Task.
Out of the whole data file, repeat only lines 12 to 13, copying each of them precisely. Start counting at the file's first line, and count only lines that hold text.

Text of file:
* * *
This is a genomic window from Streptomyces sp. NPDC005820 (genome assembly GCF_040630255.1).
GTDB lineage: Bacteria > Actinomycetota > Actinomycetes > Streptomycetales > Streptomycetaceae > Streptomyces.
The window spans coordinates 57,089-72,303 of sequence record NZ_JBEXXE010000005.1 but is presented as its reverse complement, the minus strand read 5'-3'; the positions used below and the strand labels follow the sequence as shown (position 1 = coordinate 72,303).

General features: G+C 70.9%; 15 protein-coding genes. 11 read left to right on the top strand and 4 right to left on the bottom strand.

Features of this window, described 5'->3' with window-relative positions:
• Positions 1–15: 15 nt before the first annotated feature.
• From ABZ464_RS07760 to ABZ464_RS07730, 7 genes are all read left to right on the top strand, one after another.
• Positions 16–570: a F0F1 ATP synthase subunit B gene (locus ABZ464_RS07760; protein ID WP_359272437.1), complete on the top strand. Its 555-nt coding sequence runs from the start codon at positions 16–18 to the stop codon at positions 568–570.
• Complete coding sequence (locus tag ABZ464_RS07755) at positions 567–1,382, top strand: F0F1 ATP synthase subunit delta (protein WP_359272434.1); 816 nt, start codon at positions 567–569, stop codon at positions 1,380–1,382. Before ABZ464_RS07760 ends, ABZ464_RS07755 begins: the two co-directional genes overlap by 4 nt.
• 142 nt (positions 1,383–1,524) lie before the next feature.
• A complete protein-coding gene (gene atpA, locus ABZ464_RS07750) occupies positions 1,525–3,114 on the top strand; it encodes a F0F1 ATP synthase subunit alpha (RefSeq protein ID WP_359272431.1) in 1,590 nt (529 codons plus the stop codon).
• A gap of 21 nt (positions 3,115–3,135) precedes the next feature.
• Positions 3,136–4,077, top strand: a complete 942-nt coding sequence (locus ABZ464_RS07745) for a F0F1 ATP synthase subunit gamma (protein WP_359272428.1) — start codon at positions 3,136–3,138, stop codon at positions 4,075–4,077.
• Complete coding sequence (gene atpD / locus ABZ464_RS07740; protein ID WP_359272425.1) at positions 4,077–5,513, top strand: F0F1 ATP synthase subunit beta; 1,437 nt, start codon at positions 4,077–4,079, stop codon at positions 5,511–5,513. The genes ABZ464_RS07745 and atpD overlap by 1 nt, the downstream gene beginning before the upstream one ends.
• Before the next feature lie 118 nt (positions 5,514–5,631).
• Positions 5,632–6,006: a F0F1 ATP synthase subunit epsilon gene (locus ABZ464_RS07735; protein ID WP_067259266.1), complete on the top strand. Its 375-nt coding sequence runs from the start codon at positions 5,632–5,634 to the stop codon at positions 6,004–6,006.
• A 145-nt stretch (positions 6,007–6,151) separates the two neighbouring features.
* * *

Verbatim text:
• A gap of 21 nt (positions 3,115–3,135) precedes the next feature.
• Positions 3,136–4,077, top strand: a complete 942-nt coding sequence (locus ABZ464_RS07745) for a F0F1 ATP synthase subunit gamma (protein WP_359272428.1) — start codon at positions 3,136–3,138, stop codon at positions 4,075–4,077.